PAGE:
Year of Project: 1997
Trees Planted:11,250

In the Philippines, the Bago watershed is one of the most critical watersheds in the Negros Occidental province. The Bago watershed is the main source of water for many … Read More

Bago Watershed Development Project

Year Planted: 1997

Trees Planted: 11,250
Location: Philippines

In the Philippines, the Bago watershed is one of the most critical watersheds in the Negros Occidental province. The Bago watershed is the main source of water for many industries, businesses, and irrigation and also serves as a source of potable water. However, logging and slash and burn farming caused rapid deforestation of the watershed. In response, the Institute of Climate, Energy, and Environment developed the Adopt-A-Hectare project. In this project individuals, corporations, and government agencies are invited to adopt a hectare of land with the aim of reforestation. On the land sponsored by American Forests and Larson-Juhl, six host families planted 11,250 seedlings in 1997 and cared for the land. The six families also received training in several areas, including biodiversity, team-building and farm planning. A portion of the area adopted was also set aside for agro-forestry and high-value crop production to provide the families with alternative sources of income. This community-based approach to watershed rehabilitation will provide many benefits for those involved.


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Bago Watershed Development Project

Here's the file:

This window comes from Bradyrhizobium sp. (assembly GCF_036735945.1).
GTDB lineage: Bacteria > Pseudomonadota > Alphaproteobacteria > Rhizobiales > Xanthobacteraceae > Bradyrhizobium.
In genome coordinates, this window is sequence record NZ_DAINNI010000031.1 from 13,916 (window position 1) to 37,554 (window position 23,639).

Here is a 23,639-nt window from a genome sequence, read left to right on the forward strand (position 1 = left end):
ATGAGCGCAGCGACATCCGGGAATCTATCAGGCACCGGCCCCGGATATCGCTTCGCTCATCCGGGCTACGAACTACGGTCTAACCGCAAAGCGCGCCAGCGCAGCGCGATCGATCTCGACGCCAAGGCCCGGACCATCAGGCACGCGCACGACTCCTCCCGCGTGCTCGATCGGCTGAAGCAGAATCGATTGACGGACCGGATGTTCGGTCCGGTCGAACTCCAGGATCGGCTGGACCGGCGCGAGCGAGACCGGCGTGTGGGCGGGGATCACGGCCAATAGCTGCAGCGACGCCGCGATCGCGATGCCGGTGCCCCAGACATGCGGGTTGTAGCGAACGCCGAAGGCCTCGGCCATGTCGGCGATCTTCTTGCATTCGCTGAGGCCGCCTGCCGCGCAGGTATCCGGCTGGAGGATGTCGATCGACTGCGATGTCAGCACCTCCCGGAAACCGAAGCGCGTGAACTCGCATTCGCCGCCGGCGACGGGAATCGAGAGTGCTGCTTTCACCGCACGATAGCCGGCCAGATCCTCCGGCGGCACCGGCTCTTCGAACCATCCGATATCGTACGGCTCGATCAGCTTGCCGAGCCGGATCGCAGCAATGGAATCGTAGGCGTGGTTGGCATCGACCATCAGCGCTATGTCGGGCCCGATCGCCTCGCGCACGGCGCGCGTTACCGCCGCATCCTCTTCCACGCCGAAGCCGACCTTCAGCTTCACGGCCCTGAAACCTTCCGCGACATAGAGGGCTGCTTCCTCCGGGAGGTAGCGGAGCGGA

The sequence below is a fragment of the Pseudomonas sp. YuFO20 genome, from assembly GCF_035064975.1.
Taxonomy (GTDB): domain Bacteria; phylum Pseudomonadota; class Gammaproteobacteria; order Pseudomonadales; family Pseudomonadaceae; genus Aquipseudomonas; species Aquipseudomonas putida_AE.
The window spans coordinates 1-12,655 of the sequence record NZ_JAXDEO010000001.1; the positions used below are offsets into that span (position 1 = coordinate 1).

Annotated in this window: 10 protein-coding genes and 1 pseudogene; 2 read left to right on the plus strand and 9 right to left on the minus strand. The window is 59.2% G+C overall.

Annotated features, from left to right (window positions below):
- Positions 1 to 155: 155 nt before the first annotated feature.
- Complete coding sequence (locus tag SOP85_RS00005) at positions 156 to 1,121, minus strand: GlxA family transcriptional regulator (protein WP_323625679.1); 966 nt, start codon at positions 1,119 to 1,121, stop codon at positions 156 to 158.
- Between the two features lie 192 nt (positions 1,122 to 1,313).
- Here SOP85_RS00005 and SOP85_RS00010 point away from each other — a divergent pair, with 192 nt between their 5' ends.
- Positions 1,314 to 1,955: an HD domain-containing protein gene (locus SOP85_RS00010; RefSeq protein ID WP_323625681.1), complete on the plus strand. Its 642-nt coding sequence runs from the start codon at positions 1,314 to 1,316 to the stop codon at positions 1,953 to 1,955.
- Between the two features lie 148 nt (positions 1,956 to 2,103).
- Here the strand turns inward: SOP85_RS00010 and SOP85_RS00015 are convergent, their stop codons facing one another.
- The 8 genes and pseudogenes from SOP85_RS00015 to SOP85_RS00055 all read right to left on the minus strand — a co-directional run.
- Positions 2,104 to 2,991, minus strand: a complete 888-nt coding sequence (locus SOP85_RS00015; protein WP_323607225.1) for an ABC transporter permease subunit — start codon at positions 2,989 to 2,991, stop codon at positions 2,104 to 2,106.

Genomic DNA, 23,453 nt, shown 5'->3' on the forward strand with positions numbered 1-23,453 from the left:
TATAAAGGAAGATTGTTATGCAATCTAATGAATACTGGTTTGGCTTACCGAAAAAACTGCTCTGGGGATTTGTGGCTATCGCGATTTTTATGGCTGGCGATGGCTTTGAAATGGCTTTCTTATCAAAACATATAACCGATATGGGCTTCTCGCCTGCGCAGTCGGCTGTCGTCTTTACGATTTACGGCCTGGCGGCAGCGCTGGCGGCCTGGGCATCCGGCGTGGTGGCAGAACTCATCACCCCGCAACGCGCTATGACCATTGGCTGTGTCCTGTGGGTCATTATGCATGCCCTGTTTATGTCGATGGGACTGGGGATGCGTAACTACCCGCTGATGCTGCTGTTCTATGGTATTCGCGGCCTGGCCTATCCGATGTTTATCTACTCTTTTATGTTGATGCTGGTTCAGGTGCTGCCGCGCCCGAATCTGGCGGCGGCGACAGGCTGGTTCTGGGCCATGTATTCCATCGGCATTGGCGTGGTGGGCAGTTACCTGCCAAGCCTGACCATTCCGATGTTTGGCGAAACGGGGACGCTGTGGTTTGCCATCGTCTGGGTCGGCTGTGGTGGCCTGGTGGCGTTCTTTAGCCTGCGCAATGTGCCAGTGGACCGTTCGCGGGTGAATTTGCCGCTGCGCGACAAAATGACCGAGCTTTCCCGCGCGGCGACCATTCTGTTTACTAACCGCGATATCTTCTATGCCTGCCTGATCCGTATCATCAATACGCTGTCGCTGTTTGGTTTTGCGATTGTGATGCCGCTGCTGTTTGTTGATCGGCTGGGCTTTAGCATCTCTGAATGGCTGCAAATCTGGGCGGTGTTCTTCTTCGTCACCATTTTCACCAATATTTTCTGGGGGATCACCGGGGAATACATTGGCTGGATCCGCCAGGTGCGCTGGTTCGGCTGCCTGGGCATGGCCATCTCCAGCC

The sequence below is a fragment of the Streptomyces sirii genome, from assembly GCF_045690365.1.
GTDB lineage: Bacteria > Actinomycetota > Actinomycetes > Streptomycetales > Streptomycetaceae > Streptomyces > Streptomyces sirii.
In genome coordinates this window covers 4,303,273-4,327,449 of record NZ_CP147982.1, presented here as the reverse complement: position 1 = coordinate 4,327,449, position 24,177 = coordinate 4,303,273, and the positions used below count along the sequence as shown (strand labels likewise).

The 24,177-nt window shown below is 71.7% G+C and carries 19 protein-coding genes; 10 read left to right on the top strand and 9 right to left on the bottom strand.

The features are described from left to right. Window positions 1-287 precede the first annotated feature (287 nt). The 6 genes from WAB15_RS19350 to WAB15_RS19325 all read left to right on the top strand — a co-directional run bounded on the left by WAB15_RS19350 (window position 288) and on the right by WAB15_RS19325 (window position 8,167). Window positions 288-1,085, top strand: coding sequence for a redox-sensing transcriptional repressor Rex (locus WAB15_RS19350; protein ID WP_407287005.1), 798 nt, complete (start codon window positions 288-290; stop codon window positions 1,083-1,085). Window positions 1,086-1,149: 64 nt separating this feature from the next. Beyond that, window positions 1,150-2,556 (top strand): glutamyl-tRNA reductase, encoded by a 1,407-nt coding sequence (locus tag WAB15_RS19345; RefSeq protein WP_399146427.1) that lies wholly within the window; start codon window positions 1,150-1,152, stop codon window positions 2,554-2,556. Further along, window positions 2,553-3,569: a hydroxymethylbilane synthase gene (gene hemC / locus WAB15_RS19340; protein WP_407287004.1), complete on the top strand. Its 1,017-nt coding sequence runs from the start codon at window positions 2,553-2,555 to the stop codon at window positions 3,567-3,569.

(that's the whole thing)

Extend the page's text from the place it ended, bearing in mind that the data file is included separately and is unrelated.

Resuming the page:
Year Planted: 1997
Trees Planted: 11,250
Location: Philippines

In the Philippines, the Bago watershed is one of the most critical watersheds in the Negros Occidental province. The Bago watershed is the main source of water for many industries, businesses, and irrigation and also serves as a source of potable water. However, logging and slash and burn farming caused rapid deforestation of the watershed. In response, the Institute of Climate, Energy, and Environment developed the Adopt-A-Hectare project. In this project individuals, corporations, and government agencies are invited to adopt a hectare of land with the aim of reforestation. On the land sponsored by American Forests and Larson-Juhl, six host families planted 11,250 seedlings in 1997 and cared for the land. The six families also received training in several areas, including biodiversity, team-building and farm planning. A portion of the area adopted was also set aside for agro-forestry and high-value crop production to provide the families with alternative sources of income. This community-based approach to watershed rehabilitation will provide many benefits for those involved.



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